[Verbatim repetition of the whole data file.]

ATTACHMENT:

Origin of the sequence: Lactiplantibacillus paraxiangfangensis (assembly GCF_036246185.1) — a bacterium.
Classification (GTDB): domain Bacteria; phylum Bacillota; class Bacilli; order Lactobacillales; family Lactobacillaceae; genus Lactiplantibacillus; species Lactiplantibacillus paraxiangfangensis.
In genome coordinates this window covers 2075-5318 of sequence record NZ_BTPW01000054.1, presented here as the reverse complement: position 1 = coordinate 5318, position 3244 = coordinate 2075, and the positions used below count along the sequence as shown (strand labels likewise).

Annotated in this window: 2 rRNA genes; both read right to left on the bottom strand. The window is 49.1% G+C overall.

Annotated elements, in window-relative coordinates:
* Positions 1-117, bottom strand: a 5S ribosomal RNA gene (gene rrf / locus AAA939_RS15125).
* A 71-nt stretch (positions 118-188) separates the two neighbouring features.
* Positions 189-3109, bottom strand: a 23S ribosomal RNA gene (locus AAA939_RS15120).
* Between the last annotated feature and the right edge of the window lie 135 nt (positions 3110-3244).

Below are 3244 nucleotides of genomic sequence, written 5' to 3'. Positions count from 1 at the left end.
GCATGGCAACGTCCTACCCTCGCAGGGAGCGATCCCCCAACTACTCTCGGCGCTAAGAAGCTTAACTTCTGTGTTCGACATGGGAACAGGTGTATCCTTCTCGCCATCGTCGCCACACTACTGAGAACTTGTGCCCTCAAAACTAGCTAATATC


Origin of the sequence: Lactiplantibacillus paraxiangfangensis (assembly GCF_036246185.1) — a bacterium.
Classification (GTDB): domain Bacteria; phylum Bacillota; class Bacilli; order Lactobacillales; family Lactobacillaceae; genus Lactiplantibacillus; species Lactiplantibacillus paraxiangfangensis.
In genome coordinates this window covers 2075-5318 of sequence record NZ_BTPW01000054.1, presented here as the reverse complement: position 1 = coordinate 5318, position 3244 = coordinate 2075, and the positions used below count along the sequence as shown (strand labels likewise).

Annotated in this window: 2 rRNA genes; both read right to left on the bottom strand. The window is 49.1% G+C overall.

Annotated elements, in window-relative coordinates:
* Positions 1-117, bottom strand: a 5S ribosomal RNA gene (gene rrf / locus AAA939_RS15125).
* A 71-nt stretch (positions 118-188) separates the two neighbouring features.
* Positions 189-3109, bottom strand: a 23S ribosomal RNA gene (locus AAA939_RS15120).
* Between the last annotated feature and the right edge of the window lie 135 nt (positions 3110-3244).

Below are 3244 nucleotides of genomic sequence, written 5' to 3'. Positions count from 1 at the left end.
GCATGGCAACGTCCTACCCTCGCAGGGAGCGATCCCCCAACTACTCTCGGCGCTAAGAAGCTTAACTTCTGTGTTCGACATGGGAACAGGTGTATCCTTCTCGCCATCGTCGCCACACTACTGAGAACTTGTGCCCTCAAAACTAGCTAATATC